This study group compared the higher order aberrations (HOAs) between femtosecond laser-assisted cataract surgery (FLACS) and manual cataract surgery. Consecutive patients undergoing FLACS or manual cataract surgery with implantation of an intraocular lens from January 2017 to February 2018 were recruited. Patients underwent aberrometry testing at two months postoperatively. The primary endpoint was internal coma <0.32µm, and secondary outcomes included patient-reported vision quality. Generalised estimating equations accounting for within-patient correlation were used for analysis. A total of 57 eyes underwent FLACS and 50 eyes underwent manual cataract surgery. The proportion of eyes reaching internal coma <0.32µm was significantly greater following FLACS (54 of 57 eyes, 94.7%) relative to manual cataract surgery (39 of 50 eyes, 78.0%) (odds ratio [OR] = 5.08, 95% confidence interval [CI] = 1.24 to 20.85, p=.024). The median internal coma was 0.10µm for FLACS and 0.12µm for manual cataract surgery (p=.005). There were no significant differences in vision quality between treatments (p=.40). All eyes (n=15) with satisfaction scores of 0 to 10 had internal coma <0.20µm, compared to those with scores of 11 to 20 (27 of 29 eyes, 93.1%), 21 to 30 (19 of 30 eyes, 63.3%), and >30 (eight of 15 eyes, 53.3%) (p<.001). The average internal coma increased by a greater amount for manual cataract surgery than for FLACS for every increase in mesopic pupil size >5.75 mm.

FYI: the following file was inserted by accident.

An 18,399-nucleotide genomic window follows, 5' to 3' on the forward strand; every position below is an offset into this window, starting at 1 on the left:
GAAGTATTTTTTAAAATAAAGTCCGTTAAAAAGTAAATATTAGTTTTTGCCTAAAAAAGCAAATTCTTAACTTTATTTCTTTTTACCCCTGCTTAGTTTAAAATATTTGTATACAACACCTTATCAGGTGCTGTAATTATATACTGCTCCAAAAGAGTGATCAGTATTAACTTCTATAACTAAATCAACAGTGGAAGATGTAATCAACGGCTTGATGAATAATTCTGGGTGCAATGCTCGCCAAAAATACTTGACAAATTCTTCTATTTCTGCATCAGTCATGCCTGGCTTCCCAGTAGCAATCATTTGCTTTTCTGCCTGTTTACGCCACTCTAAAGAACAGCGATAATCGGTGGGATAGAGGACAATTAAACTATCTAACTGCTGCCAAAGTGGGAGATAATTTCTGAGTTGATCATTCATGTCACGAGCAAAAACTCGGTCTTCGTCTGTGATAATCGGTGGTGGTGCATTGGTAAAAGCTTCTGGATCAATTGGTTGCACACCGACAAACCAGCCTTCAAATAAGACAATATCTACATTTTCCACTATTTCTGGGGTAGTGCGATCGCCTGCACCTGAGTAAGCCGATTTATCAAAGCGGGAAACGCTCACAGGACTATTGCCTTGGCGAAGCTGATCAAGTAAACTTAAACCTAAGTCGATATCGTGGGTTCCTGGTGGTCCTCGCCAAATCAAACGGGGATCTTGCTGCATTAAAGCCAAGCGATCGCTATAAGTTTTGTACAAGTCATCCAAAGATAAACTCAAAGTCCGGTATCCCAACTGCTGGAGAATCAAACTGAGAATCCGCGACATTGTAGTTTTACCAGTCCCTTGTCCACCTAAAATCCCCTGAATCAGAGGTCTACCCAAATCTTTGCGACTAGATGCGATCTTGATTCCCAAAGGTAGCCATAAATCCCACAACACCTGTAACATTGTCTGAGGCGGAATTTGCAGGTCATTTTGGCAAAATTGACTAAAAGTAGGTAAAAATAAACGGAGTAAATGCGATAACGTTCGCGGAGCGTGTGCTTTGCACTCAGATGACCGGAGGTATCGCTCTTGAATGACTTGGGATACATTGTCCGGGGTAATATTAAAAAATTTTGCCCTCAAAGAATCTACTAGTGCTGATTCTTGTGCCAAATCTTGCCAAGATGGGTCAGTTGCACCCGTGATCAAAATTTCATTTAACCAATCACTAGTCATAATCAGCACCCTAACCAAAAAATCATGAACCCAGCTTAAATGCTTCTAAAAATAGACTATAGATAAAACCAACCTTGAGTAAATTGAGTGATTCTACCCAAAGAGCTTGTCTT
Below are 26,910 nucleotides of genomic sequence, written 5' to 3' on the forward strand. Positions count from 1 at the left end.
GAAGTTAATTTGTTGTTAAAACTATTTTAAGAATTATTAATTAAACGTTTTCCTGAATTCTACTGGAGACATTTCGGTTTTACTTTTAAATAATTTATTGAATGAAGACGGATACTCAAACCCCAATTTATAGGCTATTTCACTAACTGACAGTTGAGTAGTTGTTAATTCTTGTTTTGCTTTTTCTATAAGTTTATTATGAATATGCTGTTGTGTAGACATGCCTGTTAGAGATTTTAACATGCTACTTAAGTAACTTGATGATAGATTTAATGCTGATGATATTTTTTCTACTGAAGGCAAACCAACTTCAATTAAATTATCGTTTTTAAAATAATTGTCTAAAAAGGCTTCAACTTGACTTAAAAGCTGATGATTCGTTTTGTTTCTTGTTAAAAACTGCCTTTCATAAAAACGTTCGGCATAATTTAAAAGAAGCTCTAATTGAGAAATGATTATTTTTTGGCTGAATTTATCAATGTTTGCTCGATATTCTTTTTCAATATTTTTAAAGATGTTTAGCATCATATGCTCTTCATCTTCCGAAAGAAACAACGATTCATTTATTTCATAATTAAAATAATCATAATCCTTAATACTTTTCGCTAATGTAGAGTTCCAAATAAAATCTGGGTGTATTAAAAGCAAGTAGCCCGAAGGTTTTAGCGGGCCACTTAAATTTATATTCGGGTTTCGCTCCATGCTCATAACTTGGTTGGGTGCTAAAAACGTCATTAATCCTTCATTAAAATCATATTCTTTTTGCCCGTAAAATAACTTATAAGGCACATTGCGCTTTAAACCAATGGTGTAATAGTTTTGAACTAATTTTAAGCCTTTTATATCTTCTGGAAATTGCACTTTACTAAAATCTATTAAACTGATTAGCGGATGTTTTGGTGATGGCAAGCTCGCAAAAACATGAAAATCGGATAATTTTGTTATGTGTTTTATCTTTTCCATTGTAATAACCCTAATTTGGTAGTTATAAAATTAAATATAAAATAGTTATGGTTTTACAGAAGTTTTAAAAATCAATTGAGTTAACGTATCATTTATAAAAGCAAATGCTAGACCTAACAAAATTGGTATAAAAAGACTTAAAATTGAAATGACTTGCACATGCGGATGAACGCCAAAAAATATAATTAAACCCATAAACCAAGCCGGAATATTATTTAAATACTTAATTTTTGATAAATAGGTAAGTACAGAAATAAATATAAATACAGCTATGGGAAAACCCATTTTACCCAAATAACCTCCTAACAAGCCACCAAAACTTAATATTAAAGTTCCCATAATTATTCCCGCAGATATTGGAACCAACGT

More eyes achieved internal coma <0.32µm following FLACS compared to manual cataract surgery. However, this does not account for improved patient-reported vision quality. There was a correlation between internal coma and patient-reported satisfaction, and eyes with excellent patient satisfaction all had internal coma <0.20µm. This study supports the hypothesis that FLACS produces statistically significant improvements in HOAs relative to manual cataract surgery. There are more than four times the proportion of eyes not reaching internal coma less than 0.32 microns following manual cataract surgery compared to FLACS. Further research is needed to clarify whether the same conclusions hold true in a more controlled setting.